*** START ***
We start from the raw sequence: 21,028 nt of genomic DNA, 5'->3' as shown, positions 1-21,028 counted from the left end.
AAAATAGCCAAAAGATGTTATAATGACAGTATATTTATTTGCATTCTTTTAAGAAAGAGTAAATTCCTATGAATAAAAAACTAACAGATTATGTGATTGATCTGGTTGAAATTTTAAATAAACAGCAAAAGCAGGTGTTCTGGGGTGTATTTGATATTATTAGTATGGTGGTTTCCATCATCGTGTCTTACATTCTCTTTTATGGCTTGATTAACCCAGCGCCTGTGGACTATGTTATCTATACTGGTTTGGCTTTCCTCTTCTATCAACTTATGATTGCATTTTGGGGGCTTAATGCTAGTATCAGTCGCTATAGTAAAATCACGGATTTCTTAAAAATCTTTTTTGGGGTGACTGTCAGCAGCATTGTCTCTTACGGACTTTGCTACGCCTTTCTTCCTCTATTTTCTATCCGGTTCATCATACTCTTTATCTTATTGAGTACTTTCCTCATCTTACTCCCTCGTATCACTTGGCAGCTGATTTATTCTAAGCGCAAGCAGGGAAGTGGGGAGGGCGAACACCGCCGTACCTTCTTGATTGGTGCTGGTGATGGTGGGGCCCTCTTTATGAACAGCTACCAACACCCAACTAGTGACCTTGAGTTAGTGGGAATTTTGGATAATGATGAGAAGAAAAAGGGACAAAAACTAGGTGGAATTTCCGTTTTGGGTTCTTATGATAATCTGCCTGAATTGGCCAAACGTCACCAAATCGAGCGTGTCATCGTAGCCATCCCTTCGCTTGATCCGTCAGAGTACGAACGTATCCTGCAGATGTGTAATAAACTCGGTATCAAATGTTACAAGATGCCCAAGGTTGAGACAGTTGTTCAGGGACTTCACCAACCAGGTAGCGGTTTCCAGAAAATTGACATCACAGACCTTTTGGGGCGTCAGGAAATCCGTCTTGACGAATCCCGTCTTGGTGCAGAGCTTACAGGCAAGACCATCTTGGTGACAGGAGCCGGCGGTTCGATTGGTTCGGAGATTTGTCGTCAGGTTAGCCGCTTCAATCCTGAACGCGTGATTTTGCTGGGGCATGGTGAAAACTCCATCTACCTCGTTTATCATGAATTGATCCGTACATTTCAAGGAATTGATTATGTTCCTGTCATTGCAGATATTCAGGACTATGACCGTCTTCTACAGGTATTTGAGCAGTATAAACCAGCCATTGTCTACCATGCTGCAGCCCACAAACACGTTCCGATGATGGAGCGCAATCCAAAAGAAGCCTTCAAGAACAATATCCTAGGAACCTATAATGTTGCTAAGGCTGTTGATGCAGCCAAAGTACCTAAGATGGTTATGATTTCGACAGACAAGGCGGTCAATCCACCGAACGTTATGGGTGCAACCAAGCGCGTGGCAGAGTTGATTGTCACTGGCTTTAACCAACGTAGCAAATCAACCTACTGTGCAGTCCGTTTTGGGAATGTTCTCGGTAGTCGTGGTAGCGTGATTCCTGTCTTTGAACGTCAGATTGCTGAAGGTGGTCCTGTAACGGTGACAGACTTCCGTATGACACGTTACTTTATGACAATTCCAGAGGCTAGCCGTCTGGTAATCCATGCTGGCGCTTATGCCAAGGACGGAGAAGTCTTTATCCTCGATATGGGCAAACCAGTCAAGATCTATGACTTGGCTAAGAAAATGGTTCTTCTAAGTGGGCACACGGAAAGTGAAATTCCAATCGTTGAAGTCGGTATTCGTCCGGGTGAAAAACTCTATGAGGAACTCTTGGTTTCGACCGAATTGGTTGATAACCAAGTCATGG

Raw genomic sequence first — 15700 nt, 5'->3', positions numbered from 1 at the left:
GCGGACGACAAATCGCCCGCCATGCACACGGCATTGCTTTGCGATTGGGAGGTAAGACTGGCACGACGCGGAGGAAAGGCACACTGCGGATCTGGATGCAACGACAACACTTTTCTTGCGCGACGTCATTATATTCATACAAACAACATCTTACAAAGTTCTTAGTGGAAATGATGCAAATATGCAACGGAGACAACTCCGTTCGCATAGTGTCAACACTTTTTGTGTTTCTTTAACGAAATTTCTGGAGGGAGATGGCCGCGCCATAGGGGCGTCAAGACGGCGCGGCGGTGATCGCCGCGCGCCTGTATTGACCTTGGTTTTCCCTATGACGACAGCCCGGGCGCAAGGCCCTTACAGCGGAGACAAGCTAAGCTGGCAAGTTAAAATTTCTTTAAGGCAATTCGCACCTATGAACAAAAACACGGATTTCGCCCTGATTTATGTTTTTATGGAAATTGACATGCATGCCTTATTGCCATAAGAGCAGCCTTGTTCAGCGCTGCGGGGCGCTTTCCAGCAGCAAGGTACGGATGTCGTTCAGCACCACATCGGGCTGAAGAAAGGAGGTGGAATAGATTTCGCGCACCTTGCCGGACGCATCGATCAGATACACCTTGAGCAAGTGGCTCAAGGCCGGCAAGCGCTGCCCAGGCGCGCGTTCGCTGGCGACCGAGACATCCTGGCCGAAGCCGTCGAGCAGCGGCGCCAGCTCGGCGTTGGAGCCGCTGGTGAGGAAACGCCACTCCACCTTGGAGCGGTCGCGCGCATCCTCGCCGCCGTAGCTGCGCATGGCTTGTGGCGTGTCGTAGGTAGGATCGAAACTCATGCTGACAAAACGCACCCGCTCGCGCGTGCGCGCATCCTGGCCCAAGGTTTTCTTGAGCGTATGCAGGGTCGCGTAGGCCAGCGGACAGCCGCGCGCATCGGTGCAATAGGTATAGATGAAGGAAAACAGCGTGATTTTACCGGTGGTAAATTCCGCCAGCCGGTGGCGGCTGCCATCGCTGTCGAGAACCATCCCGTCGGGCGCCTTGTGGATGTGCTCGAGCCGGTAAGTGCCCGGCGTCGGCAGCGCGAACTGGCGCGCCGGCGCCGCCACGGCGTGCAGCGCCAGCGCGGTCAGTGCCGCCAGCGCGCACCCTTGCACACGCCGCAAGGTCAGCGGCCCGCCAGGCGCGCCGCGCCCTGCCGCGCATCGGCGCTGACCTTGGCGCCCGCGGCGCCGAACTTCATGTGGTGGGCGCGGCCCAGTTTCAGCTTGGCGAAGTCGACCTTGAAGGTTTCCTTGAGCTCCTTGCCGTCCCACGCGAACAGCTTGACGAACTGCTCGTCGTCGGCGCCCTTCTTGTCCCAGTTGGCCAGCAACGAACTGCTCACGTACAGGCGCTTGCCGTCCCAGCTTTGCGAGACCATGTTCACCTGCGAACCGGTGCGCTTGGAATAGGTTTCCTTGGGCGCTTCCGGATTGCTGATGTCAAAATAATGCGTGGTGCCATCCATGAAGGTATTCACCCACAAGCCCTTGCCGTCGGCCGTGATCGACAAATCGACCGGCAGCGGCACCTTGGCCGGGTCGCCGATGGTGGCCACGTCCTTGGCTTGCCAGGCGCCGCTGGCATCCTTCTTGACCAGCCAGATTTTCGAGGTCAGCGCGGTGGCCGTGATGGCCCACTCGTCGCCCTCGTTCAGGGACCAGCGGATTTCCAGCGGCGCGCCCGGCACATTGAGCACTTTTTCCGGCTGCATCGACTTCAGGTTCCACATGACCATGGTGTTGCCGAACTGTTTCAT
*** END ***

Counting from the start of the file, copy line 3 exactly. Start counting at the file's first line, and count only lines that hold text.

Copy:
Raw genomic sequence first — 15700 nt, 5'->3', positions numbered from 1 at the left: